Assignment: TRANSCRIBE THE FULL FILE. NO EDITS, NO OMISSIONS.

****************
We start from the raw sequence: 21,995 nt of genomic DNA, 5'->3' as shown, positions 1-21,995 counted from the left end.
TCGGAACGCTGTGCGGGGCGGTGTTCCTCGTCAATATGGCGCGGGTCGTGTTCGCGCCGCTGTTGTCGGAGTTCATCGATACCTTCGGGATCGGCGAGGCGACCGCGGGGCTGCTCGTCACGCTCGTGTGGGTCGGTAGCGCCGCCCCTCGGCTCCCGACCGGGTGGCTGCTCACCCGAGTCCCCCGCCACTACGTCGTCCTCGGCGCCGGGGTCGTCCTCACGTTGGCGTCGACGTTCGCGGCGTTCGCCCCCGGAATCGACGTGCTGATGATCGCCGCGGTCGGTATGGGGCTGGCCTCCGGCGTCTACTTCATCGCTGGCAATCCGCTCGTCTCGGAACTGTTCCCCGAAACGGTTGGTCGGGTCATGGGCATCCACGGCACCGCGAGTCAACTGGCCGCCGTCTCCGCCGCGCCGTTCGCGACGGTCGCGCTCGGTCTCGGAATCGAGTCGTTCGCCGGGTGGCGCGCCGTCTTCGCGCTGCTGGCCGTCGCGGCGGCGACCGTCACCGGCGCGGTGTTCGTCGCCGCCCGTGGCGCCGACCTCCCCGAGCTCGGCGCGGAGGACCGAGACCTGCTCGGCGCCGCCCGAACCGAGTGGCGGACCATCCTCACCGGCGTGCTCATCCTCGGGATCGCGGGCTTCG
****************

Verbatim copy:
We start from the raw sequence: 21,995 nt of genomic DNA, 5'->3' as shown, positions 1-21,995 counted from the left end.
TCGGAACGCTGTGCGGGGCGGTGTTCCTCGTCAATATGGCGCGGGTCGTGTTCGCGCCGCTGTTGTCGGAGTTCATCGATACCTTCGGGATCGGCGAGGCGACCGCGGGGCTGCTCGTCACGCTCGTGTGGGTCGGTAGCGCCGCCCCTCGGCTCCCGACCGGGTGGCTGCTCACCCGAGTCCCCCGCCACTACGTCGTCCTCGGCGCCGGGGTCGTCCTCACGTTGGCGTCGACGTTCGCGGCGTTCGCCCCCGGAATCGACGTGCTGATGATCGCCGCGGTCGGTATGGGGCTGGCCTCCGGCGTCTACTTCATCGCTGGCAATCCGCTCGTCTCGGAACTGTTCCCCGAAACGGTTGGTCGGGTCATGGGCATCCACGGCACCGCGAGTCAACTGGCCGCCGTCTCCGCCGCGCCGTTCGCGACGGTCGCGCTCGGTCTCGGAATCGAGTCGTTCGCCGGGTGGCGCGCCGTCTTCGCGCTGCTGGCCGTCGCGGCGGCGACCGTCACCGGCGCGGTGTTCGTCGCCGCCCGTGGCGCCGACCTCCCCGAGCTCGGCGCGGAGGACCGAGACCTGCTCGGCGCCGCCCGAACCGAGTGGCGGACCATCCTCACCGGCGTGCTCATCCTCGGGATCGCGGGCTTCG